Once the centrepiece of Boris Johnson’s promise to ‘build back greener’, the £1.5bn programme, offering households grants of up to £10,000 to install insulation or low-carbon heating, leaves the UK without a plan for tackling one of the biggest sources of greenhouse gas emissions and leaves the government falling short on its promise to create tens of thousands of green jobs.
Far from creating new green jobs, the environmental audit committee found that some builders and installers actually had to lay off staff, owing to problems with the scheme.
A damning assessment of the scheme was delivered by a committee of MPs last week, that found the scheme ‘botched (in) implementation’ and ‘nothing short of disastrous’.
In addition to the funds already granted to support people on low incomes to gain access to energy efficiency improvements through local authorities, the government announced on Saturday that an extra £300m will be dedicated to this.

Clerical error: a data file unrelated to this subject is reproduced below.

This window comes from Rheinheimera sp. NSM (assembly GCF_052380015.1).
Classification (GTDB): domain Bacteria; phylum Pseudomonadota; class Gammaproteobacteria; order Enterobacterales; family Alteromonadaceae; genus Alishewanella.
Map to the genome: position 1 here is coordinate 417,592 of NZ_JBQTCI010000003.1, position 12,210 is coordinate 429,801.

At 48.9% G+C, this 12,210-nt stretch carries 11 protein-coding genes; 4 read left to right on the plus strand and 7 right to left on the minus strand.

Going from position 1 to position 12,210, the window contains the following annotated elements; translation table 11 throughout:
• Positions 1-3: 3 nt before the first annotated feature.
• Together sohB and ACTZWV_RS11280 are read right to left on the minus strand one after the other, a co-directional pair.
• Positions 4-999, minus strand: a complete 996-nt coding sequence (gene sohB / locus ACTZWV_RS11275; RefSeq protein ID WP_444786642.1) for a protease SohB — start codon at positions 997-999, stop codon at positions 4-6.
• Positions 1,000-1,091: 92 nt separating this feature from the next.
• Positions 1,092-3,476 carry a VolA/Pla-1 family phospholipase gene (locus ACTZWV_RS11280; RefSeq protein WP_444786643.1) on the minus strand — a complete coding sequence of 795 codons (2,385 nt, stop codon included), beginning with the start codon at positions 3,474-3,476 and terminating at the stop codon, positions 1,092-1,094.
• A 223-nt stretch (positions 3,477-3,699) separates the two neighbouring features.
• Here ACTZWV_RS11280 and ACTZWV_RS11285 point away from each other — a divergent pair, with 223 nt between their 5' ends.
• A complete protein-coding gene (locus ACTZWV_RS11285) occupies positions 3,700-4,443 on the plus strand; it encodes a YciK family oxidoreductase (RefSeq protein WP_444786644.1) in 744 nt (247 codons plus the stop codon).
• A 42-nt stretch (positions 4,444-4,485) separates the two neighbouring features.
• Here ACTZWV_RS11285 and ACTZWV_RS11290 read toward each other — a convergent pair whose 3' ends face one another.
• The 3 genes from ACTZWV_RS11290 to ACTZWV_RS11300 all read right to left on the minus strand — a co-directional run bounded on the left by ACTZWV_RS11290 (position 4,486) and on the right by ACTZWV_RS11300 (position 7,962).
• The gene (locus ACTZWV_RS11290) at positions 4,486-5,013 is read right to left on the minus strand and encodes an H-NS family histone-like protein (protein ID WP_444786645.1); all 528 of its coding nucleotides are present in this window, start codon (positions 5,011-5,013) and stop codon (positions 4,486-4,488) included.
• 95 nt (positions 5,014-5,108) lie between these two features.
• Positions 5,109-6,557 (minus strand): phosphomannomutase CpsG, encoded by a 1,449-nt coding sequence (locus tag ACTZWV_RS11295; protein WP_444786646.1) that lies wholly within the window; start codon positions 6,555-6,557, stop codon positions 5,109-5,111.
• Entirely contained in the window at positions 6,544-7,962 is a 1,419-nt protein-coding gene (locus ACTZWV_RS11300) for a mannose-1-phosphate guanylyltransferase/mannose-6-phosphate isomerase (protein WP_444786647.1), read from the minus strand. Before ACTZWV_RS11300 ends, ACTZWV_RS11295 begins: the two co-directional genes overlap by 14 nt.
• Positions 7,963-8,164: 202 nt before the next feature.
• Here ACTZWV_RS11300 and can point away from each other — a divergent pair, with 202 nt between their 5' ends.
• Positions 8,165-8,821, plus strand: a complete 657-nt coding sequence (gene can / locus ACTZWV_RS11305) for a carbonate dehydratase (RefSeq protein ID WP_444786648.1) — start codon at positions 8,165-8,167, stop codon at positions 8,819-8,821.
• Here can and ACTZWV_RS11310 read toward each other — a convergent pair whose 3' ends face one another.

The secretary of state for business and energy, Kwasi Kwarteng. said: ‘Upgrading the country’s homes with energy efficiency measures means we can cut emissions and save people money on their energy bills. Today’s funding boost will mean even more households across England are able to access these vital grants through their local authority. This latest announcement takes our total energy efficiency spending to over £1.3bn in the next financial year, giving installers the certainty they need to plan ahead, create new jobs and train the next generation of builders, plumbers and tradespeople.’
There were more than 123,000 applications for the grant by the end of February this year, after starting last September, but only 28,000 vouchers had been issues and only 5,800 energy efficiency measures had been installed. From the start of April, no new applications will be accepted, although people who have had their applications for vouchers under the scheme will received any money owed.
Do you have a sense of certainty to plan ahead, create new jobs and train the next generation of installers, with a backing from the government? We’d love to hear from you.